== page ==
Abbotsford House: Residence of the famous Scottish novelist and poet Sir Walter Scott

Ever since Sir Walter Scott was young, he loved the serene rural landscape of the Scottish borders. He spent his childhood at his grandparent’s home, the Sandyknowe Farm, where he grew up fascinated by his grandmother’s folktales and stories about the history of the beautiful countryside. After Sir Walter finished his studies at the University of Edinburgh, he knew the city was not a place he wanted to spend the rest of his life.

He wanted to return to the Scottish borders, and in 1811, Sir Walter bought a farmhouse where he intended to live with his family, situated on the banks of the River Tweed. However, the modest house turned out to be too small for the family and Scott extended the house and named it Abbotsford after the nearby picturesque ruins of Melrose Abbey.

Sir Walter wrote many of his poems and novels in the house, including the popular Waverley Novels. The following period was very successful for his literary career and finances, so he decided to demolish the existing house and to build the grand mansion that still stands today. Abbotsford House is a particularly interesting historical house because unlike the homes of most of the other great authors, Sir Walter himself was involved in the property’s design and construction, and therefore it reflects the mind and soul of the famous novelist.

Abbotsford House. Author: ingawh. CC BY-SA 3.0

To build his dream home, Sir Walter collaborated with the famous English architect William Atkinson. The construction of the castle-like building would initiate the development of a new architectural style that would later be known as Scottish Baronial. Scott gathered wooden paneling and carved stones from abandoned castles and abbeys and incorporated them into the iconic building.

Abbotsford House, the residence of historical novelist and poet, Sir Walter Scott. Author: Ad Meskens. CC BY-SA 4.0

Today, Abbotsford House is open to visitors that want to see the former home of the author of Ivanhoe and Rob Roy. The museum was closed during a recent major restoration and reopened by Queen Elizabeth II herself. The rooms in the house look exactly as Sir Walter left them.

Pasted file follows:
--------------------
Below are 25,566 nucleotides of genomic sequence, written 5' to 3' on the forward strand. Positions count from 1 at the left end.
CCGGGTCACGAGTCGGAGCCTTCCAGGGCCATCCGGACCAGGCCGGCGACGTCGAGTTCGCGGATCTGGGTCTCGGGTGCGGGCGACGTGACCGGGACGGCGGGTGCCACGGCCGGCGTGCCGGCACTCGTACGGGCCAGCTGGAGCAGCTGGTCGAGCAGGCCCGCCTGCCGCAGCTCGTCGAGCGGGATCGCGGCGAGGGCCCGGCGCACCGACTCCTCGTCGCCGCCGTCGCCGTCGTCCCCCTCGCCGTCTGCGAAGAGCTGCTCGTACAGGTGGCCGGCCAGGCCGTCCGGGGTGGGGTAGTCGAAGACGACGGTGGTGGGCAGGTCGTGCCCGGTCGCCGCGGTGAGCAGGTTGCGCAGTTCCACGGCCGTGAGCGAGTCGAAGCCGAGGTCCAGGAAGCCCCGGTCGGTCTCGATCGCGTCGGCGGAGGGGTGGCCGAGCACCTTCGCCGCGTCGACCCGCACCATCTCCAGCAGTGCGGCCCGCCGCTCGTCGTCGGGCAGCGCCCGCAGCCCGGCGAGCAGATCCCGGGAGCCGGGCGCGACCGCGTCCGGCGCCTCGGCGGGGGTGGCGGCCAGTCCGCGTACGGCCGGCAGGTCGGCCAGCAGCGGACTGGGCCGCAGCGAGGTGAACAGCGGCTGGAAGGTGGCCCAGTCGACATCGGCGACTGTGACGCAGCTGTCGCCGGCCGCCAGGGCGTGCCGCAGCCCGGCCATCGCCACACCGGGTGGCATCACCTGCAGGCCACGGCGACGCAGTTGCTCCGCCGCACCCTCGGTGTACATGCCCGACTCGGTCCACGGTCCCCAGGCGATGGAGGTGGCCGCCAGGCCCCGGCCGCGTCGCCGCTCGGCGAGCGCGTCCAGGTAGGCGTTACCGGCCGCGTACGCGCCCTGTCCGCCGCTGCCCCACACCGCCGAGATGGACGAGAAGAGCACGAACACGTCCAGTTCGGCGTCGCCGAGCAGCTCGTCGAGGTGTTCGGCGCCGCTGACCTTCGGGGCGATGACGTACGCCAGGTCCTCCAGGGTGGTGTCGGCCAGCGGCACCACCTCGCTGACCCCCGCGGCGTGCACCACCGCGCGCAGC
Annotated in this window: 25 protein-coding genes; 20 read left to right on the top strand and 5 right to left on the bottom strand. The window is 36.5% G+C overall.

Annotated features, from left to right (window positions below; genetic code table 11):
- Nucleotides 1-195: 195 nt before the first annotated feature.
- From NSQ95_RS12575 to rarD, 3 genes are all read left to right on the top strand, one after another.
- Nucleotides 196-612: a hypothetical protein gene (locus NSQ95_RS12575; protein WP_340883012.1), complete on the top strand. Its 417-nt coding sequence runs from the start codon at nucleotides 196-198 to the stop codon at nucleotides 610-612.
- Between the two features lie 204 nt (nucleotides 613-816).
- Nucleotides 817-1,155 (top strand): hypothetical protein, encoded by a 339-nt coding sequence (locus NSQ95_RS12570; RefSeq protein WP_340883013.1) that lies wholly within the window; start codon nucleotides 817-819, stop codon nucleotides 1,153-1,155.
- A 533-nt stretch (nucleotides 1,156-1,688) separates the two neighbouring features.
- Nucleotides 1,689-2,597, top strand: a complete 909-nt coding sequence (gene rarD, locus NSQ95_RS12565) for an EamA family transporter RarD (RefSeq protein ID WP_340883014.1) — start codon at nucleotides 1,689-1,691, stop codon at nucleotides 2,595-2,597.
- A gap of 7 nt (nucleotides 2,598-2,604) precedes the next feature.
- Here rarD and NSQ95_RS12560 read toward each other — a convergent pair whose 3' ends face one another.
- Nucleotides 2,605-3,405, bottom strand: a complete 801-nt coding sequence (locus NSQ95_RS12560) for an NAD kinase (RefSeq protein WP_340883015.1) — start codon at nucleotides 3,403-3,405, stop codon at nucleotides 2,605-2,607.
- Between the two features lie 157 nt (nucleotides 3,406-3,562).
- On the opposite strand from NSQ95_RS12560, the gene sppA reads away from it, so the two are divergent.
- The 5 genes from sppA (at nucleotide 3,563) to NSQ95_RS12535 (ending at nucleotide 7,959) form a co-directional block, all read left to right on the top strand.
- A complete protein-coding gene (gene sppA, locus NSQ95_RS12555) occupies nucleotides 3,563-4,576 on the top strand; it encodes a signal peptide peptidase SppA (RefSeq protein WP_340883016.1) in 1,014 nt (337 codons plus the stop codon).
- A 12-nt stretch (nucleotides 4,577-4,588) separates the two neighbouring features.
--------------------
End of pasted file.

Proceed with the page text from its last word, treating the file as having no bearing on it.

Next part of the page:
Sir Walter Scott’s Library at Abbotsford House. Author: Ad Meskens. CC BY-SA 3.0

The library is the most impressive room in the house. On the shelves, around 9,000 books narrate historical events, myths, and legends written in seventeen different languages, collected by Sir Walter himself. The richly decorated ceiling in the library is an imitation of the one in the Rosslyn Chapel.

Ceiling decoration in Abbotsford House. Author: Ad Meskens. CC BY-SA 4.0

Sir Walter’s study is where the great author wrote his literary classics. His reading glasses are still on his writing desk. Sir Walter didn’t collect only books but also historic artifacts, such as a crucifix of Mary Queen of Scots, armor, and weapons. Among his enormous arms and armor collection are also Claverhouse’s pistol, Bonnie Dundee’s pistol, the sword of the Marquis of Montrose, Rob Roy’s broadsword, dirk, and gun, and two cannonballs used in the siege of Roxburgh Castle in 1460.

Armor in Abbotsford House. Author: Niels Elgaard Larsen. CC BY-SA 3.0

The captivating entrance hall is decorated with statues of St. Andrew, St. Peter, and St. Paul, as well as suits of armor from the battle of Waterloo and historical relics. The hall is richly ornamented with oak paneling from Dunfermline Abbey, while the table in the dining room is made from oak trees from Drumlanrig Castle in Dumfriesshire. The walls in the dining room are decorated with various portraits including those of Sir Walter’s great-grandfather, also named Walter Scott, his grandmother, Barbara Haliburton, his wife Charlotte Charpentier, and his daughter Anne. In this room, Sir Walter Scott passed away on 21 September 1832.

The entrance hall of Abbotsford House. Author: Ad Meskens. CC BY-SA 4.0

Abbotsford House is surrounded by lovely flower gardens, topiary, and a tranquil woodland. One garden is named the Morris garden, in honor of the character from Sir Walter’s historical novel Rob Roy. From Edinburgh, the stone basin was brought to the colorful gardens of Abbotsford. It is the same basin that in 1660 was filled with wine for the celebration of the Restoration of Charles II to the throne.

Topiary in the garden at Abbotsford House, in the Scottish Borders. Author: GavinJA. CC BY-SA 3.0

Sir Walter called his home ‘the Delilah of his imagination’, his ‘Conundrum Castle’ and his ‘flibbertigibbet of a house’ that would ‘suit none but an antiquary’. The historic house is one of the most famous houses in the world and remains one of Scotland’s most visited tourist attractions.

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